Is BIG data the next big “boom” sector in IT?


It has been said (quite accurately in fact), that “If you want to see what future changes are coming your way, you need only look to Wall Street”. This doesn’t imply that technologies are being built there, of course, but that it is these insiders who are among the first to see the demand for certain specialties increasing. One of the areas in which demand has been increasing very rapidly these days is in the database sector. In a nutshell, big financial firms are on the lookout for all manner of IT specialist, particularly those who can handle BIG data. However, the demand isn’t simply relegated to storage concerns; we’re seeing increased calls for technically proficient employees across the board (Java, Python, SQL, Cloud, and a host of others).

What’s the one thing that virtually all the aforementioned areas have in common? That’s right; they have direct ties to increased demand for database specialists. However, one has to wonder what’s actually driving this, correct? Simply put, BIG data has emerged in a very big way and is creating waves throughout all sectors of IT and beyond.


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BIG data is both a problem and an opportunity; it’s basically something that absolutely must be addressed ASAP simply because of the ongoing explosion of massive amounts of data. This infographic from perfectly demonstrates why BIG data is becoming somewhat troublesome and why there will likely be some great career opportunities coming online over the next few years.


From the same infographic:

Every minute of every day –


  • 571 new websites are created

  • Youtube users upload 48 hours of video

  • 2,000,000 Google searches are performed

  • Over 200, 000, 000 emails are sent

  • 100,000 tweets go out

  • Over 650,000 new items are shared via Facebook

  • Over $250,000 of web sales are tallied

  • Etc…


The point is, the floodgates of data are open and information is pouring out from every direction imaginable. In the tech and IT communities, the goal isn’t to try and limit this stream, it’s to find better ways to manage and analyze it. Additionally, the aforementioned figures are projected to increase exponentially on an annual basis, so if suitable means for managing BIG data are not reached, major problems will arise as a result. Naturally, this realization translates into increased job demand from companies all across the board.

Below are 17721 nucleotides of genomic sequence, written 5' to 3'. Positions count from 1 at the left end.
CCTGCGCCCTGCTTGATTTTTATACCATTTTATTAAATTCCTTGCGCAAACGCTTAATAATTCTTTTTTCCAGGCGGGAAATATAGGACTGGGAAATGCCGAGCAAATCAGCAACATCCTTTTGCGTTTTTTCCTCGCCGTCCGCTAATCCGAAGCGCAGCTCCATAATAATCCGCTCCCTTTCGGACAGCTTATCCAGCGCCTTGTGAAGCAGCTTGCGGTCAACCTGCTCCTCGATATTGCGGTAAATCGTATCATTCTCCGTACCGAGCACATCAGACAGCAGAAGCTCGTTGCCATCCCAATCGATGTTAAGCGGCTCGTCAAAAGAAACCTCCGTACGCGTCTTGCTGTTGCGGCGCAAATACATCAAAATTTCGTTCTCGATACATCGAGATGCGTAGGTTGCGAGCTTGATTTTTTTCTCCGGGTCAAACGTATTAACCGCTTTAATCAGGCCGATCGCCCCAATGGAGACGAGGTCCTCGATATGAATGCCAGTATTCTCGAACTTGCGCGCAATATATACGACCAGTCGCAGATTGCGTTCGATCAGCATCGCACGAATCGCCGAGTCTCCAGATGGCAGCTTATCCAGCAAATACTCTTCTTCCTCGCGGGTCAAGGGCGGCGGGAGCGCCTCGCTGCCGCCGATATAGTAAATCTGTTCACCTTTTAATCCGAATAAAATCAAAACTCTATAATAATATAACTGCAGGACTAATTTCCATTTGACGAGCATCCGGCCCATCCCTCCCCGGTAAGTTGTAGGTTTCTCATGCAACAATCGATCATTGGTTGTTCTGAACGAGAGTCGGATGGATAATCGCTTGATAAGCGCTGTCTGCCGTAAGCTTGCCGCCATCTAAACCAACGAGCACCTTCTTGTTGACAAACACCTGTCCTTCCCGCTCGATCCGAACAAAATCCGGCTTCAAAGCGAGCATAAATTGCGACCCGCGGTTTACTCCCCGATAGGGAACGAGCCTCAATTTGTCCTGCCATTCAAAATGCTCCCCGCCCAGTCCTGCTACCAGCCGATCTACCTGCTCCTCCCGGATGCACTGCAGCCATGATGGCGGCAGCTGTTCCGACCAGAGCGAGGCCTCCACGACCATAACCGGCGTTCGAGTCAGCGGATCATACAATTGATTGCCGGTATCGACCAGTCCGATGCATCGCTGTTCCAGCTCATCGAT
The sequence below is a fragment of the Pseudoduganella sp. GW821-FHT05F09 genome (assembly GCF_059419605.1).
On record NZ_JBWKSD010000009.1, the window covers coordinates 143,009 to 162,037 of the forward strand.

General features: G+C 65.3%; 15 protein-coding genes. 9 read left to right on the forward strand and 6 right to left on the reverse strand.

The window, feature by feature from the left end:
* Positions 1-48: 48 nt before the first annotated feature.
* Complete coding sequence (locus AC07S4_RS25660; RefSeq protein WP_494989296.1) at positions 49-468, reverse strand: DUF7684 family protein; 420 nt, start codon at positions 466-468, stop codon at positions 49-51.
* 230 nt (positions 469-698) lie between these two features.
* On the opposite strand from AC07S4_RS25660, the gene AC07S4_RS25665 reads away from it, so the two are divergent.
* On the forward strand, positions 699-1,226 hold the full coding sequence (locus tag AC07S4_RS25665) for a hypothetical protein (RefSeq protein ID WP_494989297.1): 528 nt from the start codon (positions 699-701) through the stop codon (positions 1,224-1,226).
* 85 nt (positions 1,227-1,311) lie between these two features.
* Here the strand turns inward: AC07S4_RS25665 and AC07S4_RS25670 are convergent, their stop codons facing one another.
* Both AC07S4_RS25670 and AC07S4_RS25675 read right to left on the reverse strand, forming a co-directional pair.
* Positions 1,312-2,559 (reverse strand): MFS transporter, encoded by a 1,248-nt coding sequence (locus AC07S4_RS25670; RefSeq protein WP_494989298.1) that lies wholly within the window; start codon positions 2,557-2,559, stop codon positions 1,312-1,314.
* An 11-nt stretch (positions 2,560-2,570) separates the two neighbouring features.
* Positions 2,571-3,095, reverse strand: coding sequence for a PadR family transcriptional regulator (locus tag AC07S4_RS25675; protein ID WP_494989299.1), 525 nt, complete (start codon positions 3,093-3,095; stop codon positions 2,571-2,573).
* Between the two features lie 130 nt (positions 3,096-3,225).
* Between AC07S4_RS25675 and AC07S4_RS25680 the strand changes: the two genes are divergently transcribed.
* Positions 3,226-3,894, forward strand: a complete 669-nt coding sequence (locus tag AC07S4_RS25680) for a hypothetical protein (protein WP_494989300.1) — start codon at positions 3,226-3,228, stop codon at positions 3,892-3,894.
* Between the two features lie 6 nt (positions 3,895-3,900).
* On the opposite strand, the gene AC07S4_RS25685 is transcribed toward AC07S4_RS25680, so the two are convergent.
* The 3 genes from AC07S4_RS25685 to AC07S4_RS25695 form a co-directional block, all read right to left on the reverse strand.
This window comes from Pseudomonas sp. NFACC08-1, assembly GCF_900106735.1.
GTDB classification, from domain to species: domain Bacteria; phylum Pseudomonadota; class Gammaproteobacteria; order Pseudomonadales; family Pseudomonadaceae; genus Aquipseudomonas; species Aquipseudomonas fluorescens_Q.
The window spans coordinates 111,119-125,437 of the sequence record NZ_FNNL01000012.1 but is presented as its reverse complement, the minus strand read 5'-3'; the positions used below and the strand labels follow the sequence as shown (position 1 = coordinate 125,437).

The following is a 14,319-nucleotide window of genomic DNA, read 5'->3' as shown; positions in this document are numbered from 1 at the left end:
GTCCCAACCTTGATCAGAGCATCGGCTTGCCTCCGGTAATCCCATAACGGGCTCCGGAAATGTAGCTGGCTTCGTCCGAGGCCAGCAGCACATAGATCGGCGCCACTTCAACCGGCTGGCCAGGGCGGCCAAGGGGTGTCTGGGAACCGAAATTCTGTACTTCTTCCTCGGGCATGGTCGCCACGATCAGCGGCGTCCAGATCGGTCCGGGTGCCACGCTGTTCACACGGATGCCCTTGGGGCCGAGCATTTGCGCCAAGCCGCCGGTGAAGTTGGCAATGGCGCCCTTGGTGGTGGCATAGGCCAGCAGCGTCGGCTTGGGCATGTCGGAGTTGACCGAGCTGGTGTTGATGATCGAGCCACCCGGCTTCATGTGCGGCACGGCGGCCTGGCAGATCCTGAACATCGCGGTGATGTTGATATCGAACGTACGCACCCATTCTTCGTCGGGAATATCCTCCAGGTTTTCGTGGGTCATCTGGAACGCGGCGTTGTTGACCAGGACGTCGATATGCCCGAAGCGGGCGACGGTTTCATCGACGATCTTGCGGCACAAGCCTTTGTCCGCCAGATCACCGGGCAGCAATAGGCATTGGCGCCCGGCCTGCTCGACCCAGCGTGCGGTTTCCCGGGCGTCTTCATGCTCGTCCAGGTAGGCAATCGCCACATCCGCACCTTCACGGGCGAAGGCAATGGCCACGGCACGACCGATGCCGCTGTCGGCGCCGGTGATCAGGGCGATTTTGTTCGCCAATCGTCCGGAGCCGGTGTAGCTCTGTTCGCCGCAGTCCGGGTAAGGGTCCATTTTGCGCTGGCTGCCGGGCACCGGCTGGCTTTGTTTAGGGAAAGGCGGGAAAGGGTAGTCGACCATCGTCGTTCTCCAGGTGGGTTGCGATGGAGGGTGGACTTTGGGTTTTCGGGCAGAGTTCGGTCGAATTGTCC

If you can imagine the constant stream of data as a type of limitless natural resource, it becomes clear that there is inherent value to all of this content. Perhaps a better question to ask is why haven’t more institutions made bolder steps toward tacking the BIG data problem sooner? Nevertheless, the time for tackling these issues is now and companies are investing heavily in IT personnel who have the skills which might allow them to navigate database problems and deal with BIG data issues.

Businesses are increasingly coming to the realization that IT isn’t just something that is supposed to ensure technical operations, but that it can actually drive growth and even lead in some cases. In high-frequency trading (this has become the standard mode of operation on Wall Street), the success or failure of firms’ stock or trading activities on any given day are largely dependent on the duties performed by their hardware and algorithms.

The point is, we’re seeing the value of technical skills and operations increasing in multiple sectors in many different ways, with no end in sight. For a business to be able to jump even a few “inches” ahead of the competition (from a technological standpoint) is considered a major win these days and often leads to increased gains, or at the very least, helps to avoid major risks.


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However, it isn’t necessarily businesses which are driving the demand for BIG data specialists in IT as much as it is the simple fact that extremely large pools of data are continuously created on a daily basis. In other words, the demand for careerists specializing in BIG data is a direct response to the natural tendencies of the consumer population at large. Or to put it another way, some IT professionals are going to need to shift into BIG data in order to deal with the challenges it poses to infrastructure as well as modern business practices.

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